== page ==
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Questions to the High Representative and Vice-President-designate Josep Borrell

Josep Borrell, the incoming High Representative and Vice-President-designate must explain how von der Leyen’s ‘geopolitical Commission’ intends to adapt to a global landscape dominated by an intensifying rivalry between Washington and Bejing.

By: Date: September 30, 2019 Topic: European Macroeconomics & Governance

In her mission letter, President-elect von der Leyen emphasises that she wants the next Commission to be a ‘geopolitical Commission’. She envisages a more strategic, more assertive and more united Union in its approach to international relations, and she would like the High Representative / Vice-President to contribute to creating a stronger link between the internal and the external aspects of EU policies so that the external action becomes a systematic part of decision-making processes. More specifically, she would like the action to all external-facing Commissioners to be better coordinated, in particular by letting them participate in a dedicated group chaired by the VP for a Stronger Europe in the World.

These aims largely coincide with the requirements put forward in our memo to the High Representative, in which we called for a refocus from the internal to the external aspects of EU policies, emphasised the new linkages between the economic and foreign relations/security dimensions of its interaction with the rest of the world, and advocated a “change of mindset” to address the threats to the EU’s economic sovereignty. We therefore welcome this new emphasis as it indicates awareness of the magnitude of the challenges the EU is facing on the world stage, and of the need for a reset in its approach to international relations.

A number of questions arise nevertheless.

  1. Is the traditional separation between external economic relations and foreign relations sustainable?

This separation, which resulted from the primacy of the United States both as the ultimate provider of security to European states and the guarantor of the international economic system, is one of the key premises upon which the EU system was built. It has made it possible for the EU to keep foreign and security policy and foreign economic policy essentially unconnected. Beyond the stance of the current US administration, international relations are likely to be dominated by the US-China rivalry and its across-the-board implications for security, diplomacy, trade, finance, the internet and a series of other fields. Neither the US nor China separates the foreign affairs/security field from the economic field. Should the EU do the same?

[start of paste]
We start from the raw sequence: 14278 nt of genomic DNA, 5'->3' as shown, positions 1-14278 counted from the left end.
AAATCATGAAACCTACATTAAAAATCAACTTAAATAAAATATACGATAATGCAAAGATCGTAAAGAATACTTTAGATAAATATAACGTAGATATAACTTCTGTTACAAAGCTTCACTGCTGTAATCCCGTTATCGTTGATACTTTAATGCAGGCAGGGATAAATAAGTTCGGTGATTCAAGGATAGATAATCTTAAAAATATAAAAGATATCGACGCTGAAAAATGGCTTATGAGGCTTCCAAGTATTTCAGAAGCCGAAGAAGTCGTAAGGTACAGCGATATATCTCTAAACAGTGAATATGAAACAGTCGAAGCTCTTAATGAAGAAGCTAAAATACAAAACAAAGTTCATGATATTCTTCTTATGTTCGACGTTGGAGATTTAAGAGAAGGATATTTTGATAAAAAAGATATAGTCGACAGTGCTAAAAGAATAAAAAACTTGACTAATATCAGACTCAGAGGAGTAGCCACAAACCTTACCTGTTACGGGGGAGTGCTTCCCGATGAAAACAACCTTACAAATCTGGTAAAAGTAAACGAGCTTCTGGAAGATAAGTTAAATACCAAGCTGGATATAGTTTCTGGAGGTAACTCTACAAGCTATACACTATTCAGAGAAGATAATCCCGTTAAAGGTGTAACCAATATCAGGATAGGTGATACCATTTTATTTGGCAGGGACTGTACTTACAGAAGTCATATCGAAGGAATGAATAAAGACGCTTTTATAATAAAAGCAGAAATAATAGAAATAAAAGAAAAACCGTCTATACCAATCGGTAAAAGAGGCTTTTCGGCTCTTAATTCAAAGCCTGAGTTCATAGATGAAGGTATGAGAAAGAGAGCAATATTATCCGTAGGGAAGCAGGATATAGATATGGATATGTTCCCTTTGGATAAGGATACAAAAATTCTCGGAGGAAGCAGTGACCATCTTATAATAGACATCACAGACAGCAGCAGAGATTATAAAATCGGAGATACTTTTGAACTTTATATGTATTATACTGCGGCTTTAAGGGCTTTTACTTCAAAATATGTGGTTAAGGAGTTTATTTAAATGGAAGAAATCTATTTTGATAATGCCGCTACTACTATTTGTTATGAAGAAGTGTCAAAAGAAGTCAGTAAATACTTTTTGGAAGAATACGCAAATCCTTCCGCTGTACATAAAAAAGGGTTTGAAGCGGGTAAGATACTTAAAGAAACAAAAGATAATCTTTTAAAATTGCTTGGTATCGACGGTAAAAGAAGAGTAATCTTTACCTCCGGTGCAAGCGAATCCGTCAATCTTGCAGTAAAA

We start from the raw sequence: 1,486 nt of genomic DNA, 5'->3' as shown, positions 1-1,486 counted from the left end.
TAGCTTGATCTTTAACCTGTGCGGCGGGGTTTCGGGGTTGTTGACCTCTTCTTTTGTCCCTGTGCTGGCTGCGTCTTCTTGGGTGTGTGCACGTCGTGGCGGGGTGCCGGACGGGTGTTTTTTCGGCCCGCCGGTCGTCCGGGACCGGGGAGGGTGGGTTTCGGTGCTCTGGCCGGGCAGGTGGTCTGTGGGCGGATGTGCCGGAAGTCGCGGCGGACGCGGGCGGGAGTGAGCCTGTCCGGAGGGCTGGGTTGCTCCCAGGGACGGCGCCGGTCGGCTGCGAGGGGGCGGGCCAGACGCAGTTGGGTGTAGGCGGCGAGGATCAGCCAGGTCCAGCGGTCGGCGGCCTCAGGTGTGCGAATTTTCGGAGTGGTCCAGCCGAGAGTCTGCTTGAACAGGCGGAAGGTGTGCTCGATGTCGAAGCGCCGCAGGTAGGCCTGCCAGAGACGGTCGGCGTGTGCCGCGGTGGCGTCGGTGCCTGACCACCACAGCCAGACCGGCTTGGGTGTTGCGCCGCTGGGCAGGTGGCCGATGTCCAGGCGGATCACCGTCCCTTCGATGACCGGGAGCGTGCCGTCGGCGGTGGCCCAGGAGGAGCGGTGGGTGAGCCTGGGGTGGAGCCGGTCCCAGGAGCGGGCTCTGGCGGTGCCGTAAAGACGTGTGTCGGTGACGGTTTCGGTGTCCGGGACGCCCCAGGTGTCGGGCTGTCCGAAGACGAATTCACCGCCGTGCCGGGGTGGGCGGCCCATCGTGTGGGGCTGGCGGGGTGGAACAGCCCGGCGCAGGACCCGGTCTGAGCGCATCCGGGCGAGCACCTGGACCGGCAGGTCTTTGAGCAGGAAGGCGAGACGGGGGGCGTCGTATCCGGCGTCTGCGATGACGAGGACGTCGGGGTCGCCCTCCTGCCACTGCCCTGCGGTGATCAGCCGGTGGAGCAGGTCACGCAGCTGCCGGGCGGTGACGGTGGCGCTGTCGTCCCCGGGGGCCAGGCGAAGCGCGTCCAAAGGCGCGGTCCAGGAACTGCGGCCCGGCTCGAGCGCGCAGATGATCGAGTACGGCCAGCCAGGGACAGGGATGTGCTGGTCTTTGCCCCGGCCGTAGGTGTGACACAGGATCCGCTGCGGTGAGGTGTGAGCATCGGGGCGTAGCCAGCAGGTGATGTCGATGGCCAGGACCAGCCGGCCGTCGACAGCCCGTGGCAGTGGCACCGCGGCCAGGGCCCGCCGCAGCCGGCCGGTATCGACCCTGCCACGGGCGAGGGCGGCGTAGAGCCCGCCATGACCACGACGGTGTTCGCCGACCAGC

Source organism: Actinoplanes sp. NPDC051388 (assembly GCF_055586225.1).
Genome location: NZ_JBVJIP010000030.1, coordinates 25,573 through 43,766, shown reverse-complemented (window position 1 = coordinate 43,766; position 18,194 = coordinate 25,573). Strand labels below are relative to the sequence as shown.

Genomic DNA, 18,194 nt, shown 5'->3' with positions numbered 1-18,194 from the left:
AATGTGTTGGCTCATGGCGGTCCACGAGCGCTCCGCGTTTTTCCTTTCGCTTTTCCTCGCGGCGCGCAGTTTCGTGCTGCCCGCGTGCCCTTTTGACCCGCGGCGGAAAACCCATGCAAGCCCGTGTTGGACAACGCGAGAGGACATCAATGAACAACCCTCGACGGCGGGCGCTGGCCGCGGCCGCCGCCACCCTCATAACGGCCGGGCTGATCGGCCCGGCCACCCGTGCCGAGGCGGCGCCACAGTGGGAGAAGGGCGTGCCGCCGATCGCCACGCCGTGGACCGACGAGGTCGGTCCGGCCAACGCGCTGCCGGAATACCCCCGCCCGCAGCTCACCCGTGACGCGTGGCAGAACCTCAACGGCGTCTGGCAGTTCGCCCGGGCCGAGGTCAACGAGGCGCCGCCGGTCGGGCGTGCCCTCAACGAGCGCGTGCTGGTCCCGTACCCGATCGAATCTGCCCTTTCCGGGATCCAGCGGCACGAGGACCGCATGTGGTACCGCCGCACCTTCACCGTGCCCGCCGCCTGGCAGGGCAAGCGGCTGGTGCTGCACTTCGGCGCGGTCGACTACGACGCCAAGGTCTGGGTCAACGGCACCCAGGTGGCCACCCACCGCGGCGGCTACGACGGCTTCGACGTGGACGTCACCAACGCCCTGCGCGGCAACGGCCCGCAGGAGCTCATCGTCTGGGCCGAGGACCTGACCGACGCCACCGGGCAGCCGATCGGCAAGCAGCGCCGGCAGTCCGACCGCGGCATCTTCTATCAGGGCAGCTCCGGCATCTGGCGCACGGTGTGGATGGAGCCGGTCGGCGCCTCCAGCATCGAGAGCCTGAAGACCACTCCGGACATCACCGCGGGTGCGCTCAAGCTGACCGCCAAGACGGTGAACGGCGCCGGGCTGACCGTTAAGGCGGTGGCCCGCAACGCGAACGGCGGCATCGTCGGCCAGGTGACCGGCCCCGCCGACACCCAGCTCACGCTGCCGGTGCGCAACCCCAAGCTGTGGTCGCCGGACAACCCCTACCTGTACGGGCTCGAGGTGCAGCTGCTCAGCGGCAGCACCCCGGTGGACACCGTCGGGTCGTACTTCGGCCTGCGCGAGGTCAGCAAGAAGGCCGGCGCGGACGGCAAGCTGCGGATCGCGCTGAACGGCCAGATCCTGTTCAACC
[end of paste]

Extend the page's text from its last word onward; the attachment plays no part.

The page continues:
1. Do you regard economic sovereignty as an appropriate concept and if so, how would you define it in the present context?

Economic sovereignty means different things to different people. It is crucial for the EU to be as clear as possible about its aims. In the US, there is a growing debate about the benefits of trade openness and the potential gains from decoupling from China. But a decoupling strategy cannot be in the EU’s interest. EU prosperity critically depends on global economic exchange and China is set to become an increasingly relevant trading partner for the EU. It is therefore in the EU’s interest to retain its trade openness tradition and specifically to engage with China. While the US is in direct geopolitical confrontation with China, the EU is not. The central challenge for the EU is, therefore, to uphold its economic sovereignty while staying highly intertwined with both the US and China.

  1. Do you regard both Chinese and American attitudes as a threat to Europe’s economic sovereignty?

Europe is a collection of countries whose cooperation is largely governed by rules, whereas China is governed by a one-party system. China’s growing influence over individual EU countries, its blurring of economic interests and security/military goals, and its divergence from multilateral standards are all source of concern for the EU.

The relationship with the United States is different. The US has been Europe’s most important ally since the second world war and our ongoing alliance reflects Europe’s democratic values and history. But the use of the centrality of the US financial system and the US currency to enforce US preferences unilaterally is a blow to Europe’s sovereignty.

Europe’s response to this new situation has been piecemeal. It has shown a readiness to address the new challenges in various fields. But what it needs is a more encompassing strategy for a context in which partners and competitors are prepared to let economic relationships serve broader geostrategic goals.

  1. How will you trigger the necessary change of mindset?

A long-established EU tradition is that policies are run in silos and, to a large extent, depoliticised. This fragmented approach had its logic as long as the overall framework for international economic relations was stable. It has shaped attitudes, but also procedures and legislation. There are considerable obstacles on the way to a more coherent approach and there are even good reasons to retain a separation across fields. Within the Commission, policy in certain domains will and probably should remain independent from the overall foreign relations priorities.

  1. What are the organisational and procedural steps needed to ensure better coordination within the Commission?

How do you conceive your coordination role within the Commission? Who among your colleagues are those you should work with as a priority? Do you envisage creating an economic sovereignty committee with your colleagues for enlargement and neighbourhood, trade, development, humanitarian aid and migration? The External Action Service is currently separate from the Commission services. Does it need to be brought under the same umbrella?


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